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The McCosh Lecture

Lecture 2017

The McCosh Lecture 2017 was given by the writer and commentator on religion, Karen Armstrong on the subject of 'Is religion really violent?'.  The lecture was held on Wednesday 3rd May at 2pm in the Great Hall (Lanyon Building).  The event was opened by Vice-Chancellor Professor Patrick Johnston and introduced by the Director of the Institute of Theology, Joan Rahilly.

Lecture 2016

The McCosh Lecture 2016 was given by the American novelist and essayist, Marilynne Robinson on the subject of 'Religion and Literature'. The lecture was held on Wednesday, 20th April 2016 at 2.00 p.m. in the Whitla Hall. The event was opened by Vice-Chancellor Professor Patrick Johnston and introduced by the Director of the Institute of Theology, Joan Rahilly. Marilynne Robinson was interviewed afterwards by the BBC broadcaster, William Crawley.

Lecture 2015

Mona Siddiqui, OBE, Professor of Islamic and Interreligious Studies, University of Edinburgh, delivered The McCosh Lecture 2015 on the subject of 'Between Halal and Hijab: Ideals and Realities of Islamic Law in Europe' on Wednesday, 29th April 2015, in the Canada Room, Lanyon Building, QUB. The event was opened by Professor Tony Gallagher and Professor Siddiqui's lecture was responded to by Colin Harvey (Professor of Human Rights Law, QUB).

Lecture 2014

Professor Terry Eagleton, Literary Critic, Cultural Theorist and Distinguished Professor in English Literature, University of Lancasterdelivered the Annual Religious Studies Lecture 2014 on the subject of: "Was Jesus a Revolutionary?". The lecture was held on Wednesday, 4 June 2014, in the Canada Room, Lanyon Building, QUB. Professor Eagleton's lecture was responded to by Richard English (Wardlaw Professor of Politics, University of St Andrews) and Dr Diarmid Finnegan (Senior Lecturer in Human Geography, QUB). 

For a copy of the lecture and responses, click here.

Lecture 2013

The 2013 Annual Lecture was given by Mike Hulme, Professor of Climate Change (University of East Anglia).  The lecture was entitled 'Climate Change and Virtue: An Apologetic'.  Professor Hulme argued that climate change is showing us not only the extent of human influence on the planet, but also the limits of programmatic management of this influence through political, economic, technological and social engineering.  He went on to propose a different, non-programmatic response to the challenges of climate change – a return to the ancient and religious idea of virtue.  The event was opened by the Pro-Vice-Chancellor for Research, Professor James McElnay, and after the lecture a round table discussion was held with Professor John Brewer, Dr John Barry, and Professor David Livingstone, Chair of the Forum.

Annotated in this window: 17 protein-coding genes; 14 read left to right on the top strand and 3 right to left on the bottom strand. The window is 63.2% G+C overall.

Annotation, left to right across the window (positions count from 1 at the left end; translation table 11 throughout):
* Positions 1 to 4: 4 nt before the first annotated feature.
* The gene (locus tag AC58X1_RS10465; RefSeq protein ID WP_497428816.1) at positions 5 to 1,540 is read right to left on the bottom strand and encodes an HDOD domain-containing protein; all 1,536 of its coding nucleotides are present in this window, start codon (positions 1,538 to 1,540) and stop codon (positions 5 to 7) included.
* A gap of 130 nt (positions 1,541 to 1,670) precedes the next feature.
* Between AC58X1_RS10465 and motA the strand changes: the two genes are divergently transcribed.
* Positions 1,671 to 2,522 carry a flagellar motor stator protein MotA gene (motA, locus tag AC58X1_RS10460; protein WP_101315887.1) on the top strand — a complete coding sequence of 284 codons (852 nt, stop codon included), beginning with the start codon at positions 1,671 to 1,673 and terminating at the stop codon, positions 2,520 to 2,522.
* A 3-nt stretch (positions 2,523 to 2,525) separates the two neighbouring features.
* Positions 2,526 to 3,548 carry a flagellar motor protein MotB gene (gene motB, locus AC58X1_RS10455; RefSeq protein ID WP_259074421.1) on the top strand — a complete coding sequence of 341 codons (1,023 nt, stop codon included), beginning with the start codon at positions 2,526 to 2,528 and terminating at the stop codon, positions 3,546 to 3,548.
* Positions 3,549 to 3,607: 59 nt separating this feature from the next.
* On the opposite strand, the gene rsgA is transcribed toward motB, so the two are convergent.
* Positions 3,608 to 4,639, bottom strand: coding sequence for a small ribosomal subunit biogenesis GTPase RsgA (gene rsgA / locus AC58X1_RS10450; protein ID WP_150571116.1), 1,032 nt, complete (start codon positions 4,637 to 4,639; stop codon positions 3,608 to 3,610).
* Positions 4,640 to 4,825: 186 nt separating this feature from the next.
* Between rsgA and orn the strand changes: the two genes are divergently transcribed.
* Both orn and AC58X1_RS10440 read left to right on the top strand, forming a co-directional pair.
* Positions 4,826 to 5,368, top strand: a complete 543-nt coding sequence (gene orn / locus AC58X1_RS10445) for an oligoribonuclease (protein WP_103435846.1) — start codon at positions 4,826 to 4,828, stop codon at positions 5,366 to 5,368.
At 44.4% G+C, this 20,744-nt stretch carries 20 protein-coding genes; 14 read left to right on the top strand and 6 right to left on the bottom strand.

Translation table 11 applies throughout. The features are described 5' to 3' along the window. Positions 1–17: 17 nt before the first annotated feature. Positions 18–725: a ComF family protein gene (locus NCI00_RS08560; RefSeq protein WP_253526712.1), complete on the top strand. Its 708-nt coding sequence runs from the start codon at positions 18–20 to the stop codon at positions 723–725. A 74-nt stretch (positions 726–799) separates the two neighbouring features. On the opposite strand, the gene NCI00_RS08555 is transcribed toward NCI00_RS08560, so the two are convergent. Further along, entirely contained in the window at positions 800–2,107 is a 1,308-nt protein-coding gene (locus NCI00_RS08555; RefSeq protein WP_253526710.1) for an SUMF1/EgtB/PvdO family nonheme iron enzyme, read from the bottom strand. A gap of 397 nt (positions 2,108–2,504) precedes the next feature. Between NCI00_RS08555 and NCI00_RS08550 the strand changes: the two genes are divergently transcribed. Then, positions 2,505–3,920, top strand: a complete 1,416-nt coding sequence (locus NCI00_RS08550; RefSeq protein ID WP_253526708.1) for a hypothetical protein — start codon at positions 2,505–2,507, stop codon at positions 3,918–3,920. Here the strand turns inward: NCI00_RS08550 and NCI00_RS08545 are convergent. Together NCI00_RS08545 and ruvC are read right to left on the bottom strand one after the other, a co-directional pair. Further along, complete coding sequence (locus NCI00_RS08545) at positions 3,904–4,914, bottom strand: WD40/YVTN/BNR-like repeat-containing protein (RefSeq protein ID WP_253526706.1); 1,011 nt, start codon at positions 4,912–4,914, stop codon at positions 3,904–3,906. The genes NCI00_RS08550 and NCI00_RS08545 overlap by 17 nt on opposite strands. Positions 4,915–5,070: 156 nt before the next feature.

For a copy of the lecture, click here.

Lecture 2012

The guest speaker at this year's Religious Studies Lecture was Professor Mark Noll, Francis McAnaney Professor of History at the University of Notre Dame, Indiana. A member of the National Academy of Arts and Sciences and the recipient of the United States National Humanities Medal, Professor Noll gave a lecture on the subject 'The Bible, Race and Slavery as an Enduring American Problem'.

The symposium was opened by Vice-Chancellor Professor Sir Peter Gregson, and after the lecture responses were given by Professor Colin Kidd from the School of History and Anthropology and Professor David Livingstone, Chair of the Religious Studies Research Forum Steering Group. 

For a copy of the lecture, click here.

Lecture 2011

The guest speaker was philosopher Nicholas Wolterstorff (Yale).  Professor Wolterstorff gave a lecture on the subject 'Why Justice and Rights Matter'. Professor John Brewer (University of Aberdeen), Professor Stephen Williams (Union Theological College) and Professor Shane O’Neill (QUB) acted as discussants. The chair was Professor David Livingstone, Director of the Research Forum.

For a copy of the lecture, click here.